Auld Lang Syne
December 31, 2011 by staff
Auld Lang Syne, On the eve of New Year 2012, it is estimated that more than 100 million people across the world will play, sing or hum a Scottish song that is more than 200 years old, the most sung song in the world: Auld Lang Syne.
It was originally introduced into Canada by the Scot traders who founded the North West Company.
Although credited to the world’s most celebrated poet, Robert Burns, in fact he revised the lyrics from an ancient poem compiled by George Bannatyne in 1568. I discovered this while completing some research in 2008 at Alloway, Burns’s birthplace in Ayrshire, Scotland.
Burns recognized the poem’s inherent message of friendship and reunion, and translated the ancient Scots language into a world poem. He later composed its music. Ironically it did not get widely published until December 1796, five months after his death.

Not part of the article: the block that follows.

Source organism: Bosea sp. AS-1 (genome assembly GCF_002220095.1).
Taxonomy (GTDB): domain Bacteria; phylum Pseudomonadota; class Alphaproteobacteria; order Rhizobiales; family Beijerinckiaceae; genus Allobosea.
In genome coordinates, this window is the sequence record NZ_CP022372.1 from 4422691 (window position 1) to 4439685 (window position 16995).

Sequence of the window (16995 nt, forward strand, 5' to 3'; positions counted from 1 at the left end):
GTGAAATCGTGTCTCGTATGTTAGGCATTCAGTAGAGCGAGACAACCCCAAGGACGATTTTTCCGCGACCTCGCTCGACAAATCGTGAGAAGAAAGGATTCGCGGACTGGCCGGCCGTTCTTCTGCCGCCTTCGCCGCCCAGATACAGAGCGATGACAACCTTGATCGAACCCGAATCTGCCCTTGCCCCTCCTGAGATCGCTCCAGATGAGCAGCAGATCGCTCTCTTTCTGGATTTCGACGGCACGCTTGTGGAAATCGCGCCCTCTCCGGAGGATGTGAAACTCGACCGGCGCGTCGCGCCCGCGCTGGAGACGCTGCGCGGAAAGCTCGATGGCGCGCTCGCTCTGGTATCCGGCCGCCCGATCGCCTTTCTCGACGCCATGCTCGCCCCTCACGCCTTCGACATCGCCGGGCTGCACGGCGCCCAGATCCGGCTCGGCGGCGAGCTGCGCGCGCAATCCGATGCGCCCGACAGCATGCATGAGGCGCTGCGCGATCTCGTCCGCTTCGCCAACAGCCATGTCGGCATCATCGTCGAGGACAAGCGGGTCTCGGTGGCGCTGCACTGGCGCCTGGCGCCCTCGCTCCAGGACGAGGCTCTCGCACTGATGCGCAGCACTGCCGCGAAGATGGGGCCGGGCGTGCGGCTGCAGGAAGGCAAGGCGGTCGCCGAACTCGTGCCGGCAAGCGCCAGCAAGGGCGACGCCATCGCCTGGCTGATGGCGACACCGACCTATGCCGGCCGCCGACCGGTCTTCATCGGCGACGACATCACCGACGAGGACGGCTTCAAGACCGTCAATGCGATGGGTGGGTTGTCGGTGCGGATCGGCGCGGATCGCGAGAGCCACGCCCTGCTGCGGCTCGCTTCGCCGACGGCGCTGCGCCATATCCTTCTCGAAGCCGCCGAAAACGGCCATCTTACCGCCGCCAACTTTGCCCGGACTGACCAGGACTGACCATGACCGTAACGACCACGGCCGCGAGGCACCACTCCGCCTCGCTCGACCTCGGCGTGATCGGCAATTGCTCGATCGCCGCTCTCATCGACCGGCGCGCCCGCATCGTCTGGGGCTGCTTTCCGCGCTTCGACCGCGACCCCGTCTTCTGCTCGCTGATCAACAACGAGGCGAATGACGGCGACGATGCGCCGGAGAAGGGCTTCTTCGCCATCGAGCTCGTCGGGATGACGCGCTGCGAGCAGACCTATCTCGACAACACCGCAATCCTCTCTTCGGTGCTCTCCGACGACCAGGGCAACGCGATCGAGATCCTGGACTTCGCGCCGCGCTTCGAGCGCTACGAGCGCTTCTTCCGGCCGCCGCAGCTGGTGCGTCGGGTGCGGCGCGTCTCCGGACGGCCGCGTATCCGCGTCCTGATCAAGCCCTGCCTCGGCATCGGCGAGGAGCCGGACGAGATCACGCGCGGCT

The lyrics reflect life in Scotland at that time. The average lifespan was 53 years, many lived in abject poverty and clan land conflicts produced mixed loyalties.
The original poem had seven stanzas, but its melody and lyrics are recognized around the world as a symbol of friendship and have been used as a musical backdrop in many Hollywood movies.
On New Year’s Eve in Canada and around the world, millions of people will ring in the New Year with a song written about friendship and peace in 1788.
John Lennon was an admirer of Burns and his poetical themes of peace, personal freedom, liberty and small government.
Burns and Lennon were surely made of the same cloth. The world needs to hear their message.
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